60. CJ says:

    I’m afraid I can’t agree with you on this one Trent.

    Perhaps this worked in a more traditional, single income, patriarchal society.

    My spouse and I have separate careers, separate investments and separate debts, though only very small balance student loans.

    What do we share? Rent. Groceries. Utilities. Things we both actually use.

    We also share a financial philosophy; no frivolous expenses, no debt, no extravagances.

    We live frugally. Furthermore: no kids, plans to never have any.

    If we can’t make it on our own, burdening each other with one or the other’s vices or problems would only breed resentment and eventual splitsville.

    No, we maintain our respect for each other knowing we don’t *need* each other. I suppose we do share debt in that neither of us have any.

  61. cc says:

    wow, we’re in the minority over here. 14 year age difference and large income difference, we both have big ol’ tax bills from messing up as freelancers. they’re different sums, but proportional to our income. we’ve both agreed to pay our own debts off and then get started with this saving business.
    we do have a joint banking account we had to register for me getting on his insurance- so far we’re saving for a couch.
    i appreciate that our savings are relatively separate- we can both buy stupid stuff that makes us happy without worry of criticism from the other :)
    well, except when he bought that motorcycle, i had some criticism for him then. besides that everything works fine ;)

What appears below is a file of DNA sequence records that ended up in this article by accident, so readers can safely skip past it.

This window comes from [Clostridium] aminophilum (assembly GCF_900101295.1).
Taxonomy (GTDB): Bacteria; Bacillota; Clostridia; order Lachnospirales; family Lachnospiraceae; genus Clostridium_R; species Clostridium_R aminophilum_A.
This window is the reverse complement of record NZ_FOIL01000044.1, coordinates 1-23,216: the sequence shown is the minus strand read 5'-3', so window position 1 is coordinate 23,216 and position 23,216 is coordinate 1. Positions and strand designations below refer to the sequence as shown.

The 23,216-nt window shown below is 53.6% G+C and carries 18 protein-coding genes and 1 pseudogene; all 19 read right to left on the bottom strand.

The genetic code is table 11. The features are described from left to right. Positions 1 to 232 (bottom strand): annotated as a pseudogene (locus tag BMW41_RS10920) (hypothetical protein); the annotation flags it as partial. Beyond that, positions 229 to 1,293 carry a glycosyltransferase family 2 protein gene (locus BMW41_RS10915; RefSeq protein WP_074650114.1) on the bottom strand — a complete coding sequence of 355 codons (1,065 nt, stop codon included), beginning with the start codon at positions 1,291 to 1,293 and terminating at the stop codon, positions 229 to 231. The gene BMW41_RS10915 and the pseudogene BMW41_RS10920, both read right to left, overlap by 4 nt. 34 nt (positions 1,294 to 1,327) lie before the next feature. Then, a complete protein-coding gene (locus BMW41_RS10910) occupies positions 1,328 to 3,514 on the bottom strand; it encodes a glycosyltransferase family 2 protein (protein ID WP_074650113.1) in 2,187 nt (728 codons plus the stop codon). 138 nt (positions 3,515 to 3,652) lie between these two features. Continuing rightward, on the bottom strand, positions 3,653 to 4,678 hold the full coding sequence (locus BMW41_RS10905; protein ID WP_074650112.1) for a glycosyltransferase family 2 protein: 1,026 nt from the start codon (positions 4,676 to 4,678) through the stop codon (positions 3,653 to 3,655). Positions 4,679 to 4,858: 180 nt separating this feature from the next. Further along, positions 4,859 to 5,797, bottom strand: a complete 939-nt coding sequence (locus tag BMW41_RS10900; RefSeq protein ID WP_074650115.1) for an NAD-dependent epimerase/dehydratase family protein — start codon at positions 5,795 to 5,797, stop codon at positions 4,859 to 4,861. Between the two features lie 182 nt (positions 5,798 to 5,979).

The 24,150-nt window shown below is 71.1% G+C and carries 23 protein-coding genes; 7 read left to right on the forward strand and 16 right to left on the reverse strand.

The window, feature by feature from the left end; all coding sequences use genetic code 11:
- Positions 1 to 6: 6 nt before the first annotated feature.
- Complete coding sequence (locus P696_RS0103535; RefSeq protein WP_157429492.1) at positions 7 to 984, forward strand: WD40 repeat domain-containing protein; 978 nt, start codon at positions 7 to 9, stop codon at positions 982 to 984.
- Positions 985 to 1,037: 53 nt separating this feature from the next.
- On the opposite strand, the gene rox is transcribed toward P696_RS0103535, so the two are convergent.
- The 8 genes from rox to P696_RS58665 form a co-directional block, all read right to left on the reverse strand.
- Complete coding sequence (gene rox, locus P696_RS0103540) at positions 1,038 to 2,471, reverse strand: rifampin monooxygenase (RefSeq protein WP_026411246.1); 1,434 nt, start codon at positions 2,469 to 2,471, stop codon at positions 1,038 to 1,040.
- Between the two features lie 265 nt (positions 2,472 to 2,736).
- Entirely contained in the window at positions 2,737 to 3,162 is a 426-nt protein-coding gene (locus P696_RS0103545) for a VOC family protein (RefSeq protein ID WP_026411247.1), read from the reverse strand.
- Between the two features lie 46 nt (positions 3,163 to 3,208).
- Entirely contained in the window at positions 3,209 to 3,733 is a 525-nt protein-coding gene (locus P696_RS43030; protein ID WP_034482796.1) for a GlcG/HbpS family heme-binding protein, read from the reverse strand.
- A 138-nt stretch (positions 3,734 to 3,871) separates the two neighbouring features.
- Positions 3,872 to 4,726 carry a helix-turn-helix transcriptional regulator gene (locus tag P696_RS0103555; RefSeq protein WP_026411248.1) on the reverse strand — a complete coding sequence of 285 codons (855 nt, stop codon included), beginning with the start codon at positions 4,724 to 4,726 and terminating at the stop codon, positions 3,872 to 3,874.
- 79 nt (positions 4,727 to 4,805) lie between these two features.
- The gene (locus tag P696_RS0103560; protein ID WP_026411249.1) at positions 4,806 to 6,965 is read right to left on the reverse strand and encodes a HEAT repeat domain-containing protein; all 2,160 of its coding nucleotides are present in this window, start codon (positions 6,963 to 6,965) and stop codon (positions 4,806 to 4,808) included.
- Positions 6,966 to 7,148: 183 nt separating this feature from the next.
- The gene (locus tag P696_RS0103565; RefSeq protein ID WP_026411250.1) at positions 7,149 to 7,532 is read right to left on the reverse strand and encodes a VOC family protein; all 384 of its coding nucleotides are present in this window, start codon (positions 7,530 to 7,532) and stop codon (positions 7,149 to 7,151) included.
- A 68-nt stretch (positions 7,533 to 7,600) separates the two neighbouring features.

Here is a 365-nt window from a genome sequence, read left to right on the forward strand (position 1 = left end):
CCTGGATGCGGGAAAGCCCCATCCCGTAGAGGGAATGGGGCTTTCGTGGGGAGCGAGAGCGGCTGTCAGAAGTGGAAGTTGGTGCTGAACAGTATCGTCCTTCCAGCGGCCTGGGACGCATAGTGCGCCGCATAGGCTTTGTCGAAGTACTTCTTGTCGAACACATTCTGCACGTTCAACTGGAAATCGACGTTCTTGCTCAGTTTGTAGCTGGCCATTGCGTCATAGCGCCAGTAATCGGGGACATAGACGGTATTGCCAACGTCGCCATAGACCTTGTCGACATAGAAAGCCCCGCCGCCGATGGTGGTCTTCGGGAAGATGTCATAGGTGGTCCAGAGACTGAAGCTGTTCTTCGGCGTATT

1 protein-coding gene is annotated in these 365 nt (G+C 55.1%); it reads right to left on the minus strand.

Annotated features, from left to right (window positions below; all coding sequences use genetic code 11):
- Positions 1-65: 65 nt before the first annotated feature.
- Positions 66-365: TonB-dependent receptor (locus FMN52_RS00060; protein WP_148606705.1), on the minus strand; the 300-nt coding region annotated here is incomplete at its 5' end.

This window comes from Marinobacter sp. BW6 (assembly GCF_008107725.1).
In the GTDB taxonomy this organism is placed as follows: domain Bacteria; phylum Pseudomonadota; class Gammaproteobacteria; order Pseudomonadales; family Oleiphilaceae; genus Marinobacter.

62. Vivianne says:

    His, hers, ours.

    Family pool for family expenses.

    “Allowance” for frivolity (graphic novels, takeout food, makeup and pedicures, musical instruments, gifts to each other).

    Saves a lot of arguments in our house.

  63. Danielle says:

    My husband and I combined everything when we got married. Since then, we’ve had two children and I’m now a stay-at-home mom. Our baby has complex medical issues requiring me to stay in the home, so we put extra effort into ensuring we both feel we have equal access to and responsibility for our finances, debts and all.

    My in-laws, however, keep almost everything separate. My father-in-law is very frugal and finds it very important to save for retirement and their yearly vacations. My mother-in-law loves to share her love for people via presents, and not because she’s obligated to but because she loves it. In short, he’s a saver and she’s a spender. They keep everything, including debt, separate, and as long as the joint bills are being paid, they are happy with the arrangement.

    The only circumstances I don’t think every work involve lying. Shared finances may be the most common “best” solution, but different strokes for different folks.

Leave a Reply

Your email address will not be published. Required fields are marked *